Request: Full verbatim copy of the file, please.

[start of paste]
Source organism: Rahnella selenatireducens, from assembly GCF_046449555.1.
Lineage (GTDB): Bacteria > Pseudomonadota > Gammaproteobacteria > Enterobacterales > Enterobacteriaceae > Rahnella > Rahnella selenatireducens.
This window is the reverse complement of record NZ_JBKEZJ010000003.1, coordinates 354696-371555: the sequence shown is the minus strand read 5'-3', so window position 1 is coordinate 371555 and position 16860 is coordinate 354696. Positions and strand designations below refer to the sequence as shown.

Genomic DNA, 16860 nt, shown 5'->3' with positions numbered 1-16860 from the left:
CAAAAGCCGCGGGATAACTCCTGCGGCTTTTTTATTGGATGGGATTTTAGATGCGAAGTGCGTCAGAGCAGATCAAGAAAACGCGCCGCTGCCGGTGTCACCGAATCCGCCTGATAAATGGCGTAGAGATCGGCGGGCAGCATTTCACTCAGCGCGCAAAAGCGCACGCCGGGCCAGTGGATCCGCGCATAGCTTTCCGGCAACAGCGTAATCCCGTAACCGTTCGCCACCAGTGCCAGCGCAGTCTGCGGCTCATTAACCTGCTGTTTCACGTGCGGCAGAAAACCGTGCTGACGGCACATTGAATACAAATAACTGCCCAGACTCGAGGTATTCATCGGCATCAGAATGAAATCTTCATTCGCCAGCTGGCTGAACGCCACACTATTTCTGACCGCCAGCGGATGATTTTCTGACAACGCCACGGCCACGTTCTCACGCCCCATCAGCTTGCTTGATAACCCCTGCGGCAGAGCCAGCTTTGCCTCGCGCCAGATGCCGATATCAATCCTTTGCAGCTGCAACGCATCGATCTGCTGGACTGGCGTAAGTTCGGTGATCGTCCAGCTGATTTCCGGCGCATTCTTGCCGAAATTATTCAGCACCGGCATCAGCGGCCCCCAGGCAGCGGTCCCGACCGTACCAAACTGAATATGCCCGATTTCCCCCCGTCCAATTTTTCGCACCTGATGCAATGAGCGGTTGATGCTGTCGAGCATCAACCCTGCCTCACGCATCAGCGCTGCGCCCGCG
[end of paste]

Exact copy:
Source organism: Rahnella selenatireducens, from assembly GCF_046449555.1.
Lineage (GTDB): Bacteria > Pseudomonadota > Gammaproteobacteria > Enterobacterales > Enterobacteriaceae > Rahnella > Rahnella selenatireducens.
This window is the reverse complement of record NZ_JBKEZJ010000003.1, coordinates 354696-371555: the sequence shown is the minus strand read 5'-3', so window position 1 is coordinate 371555 and position 16860 is coordinate 354696. Positions and strand designations below refer to the sequence as shown.

Genomic DNA, 16860 nt, shown 5'->3' with positions numbered 1-16860 from the left:
CAAAAGCCGCGGGATAACTCCTGCGGCTTTTTTATTGGATGGGATTTTAGATGCGAAGTGCGTCAGAGCAGATCAAGAAAACGCGCCGCTGCCGGTGTCACCGAATCCGCCTGATAAATGGCGTAGAGATCGGCGGGCAGCATTTCACTCAGCGCGCAAAAGCGCACGCCGGGCCAGTGGATCCGCGCATAGCTTTCCGGCAACAGCGTAATCCCGTAACCGTTCGCCACCAGTGCCAGCGCAGTCTGCGGCTCATTAACCTGCTGTTTCACGTGCGGCAGAAAACCGTGCTGACGGCACATTGAATACAAATAACTGCCCAGACTCGAGGTATTCATCGGCATCAGAATGAAATCTTCATTCGCCAGCTGGCTGAACGCCACACTATTTCTGACCGCCAGCGGATGATTTTCTGACAACGCCACGGCCACGTTCTCACGCCCCATCAGCTTGCTTGATAACCCCTGCGGCAGAGCCAGCTTTGCCTCGCGCCAGATGCCGATATCAATCCTTTGCAGCTGCAACGCATCGATCTGCTGGACTGGCGTAAGTTCGGTGATCGTCCAGCTGATTTCCGGCGCATTCTTGCCGAAATTATTCAGCACCGGCATCAGCGGCCCCCAGGCAGCGGTCCCGACCGTACCAAACTGAATATGCCCGATTTCCCCCCGTCCAATTTTTCGCACCTGATGCAATGAGCGGTTGATGCTGTCGAGCATCAACCCTGCCTCACGCATCAGCGCTGCGCCCGCG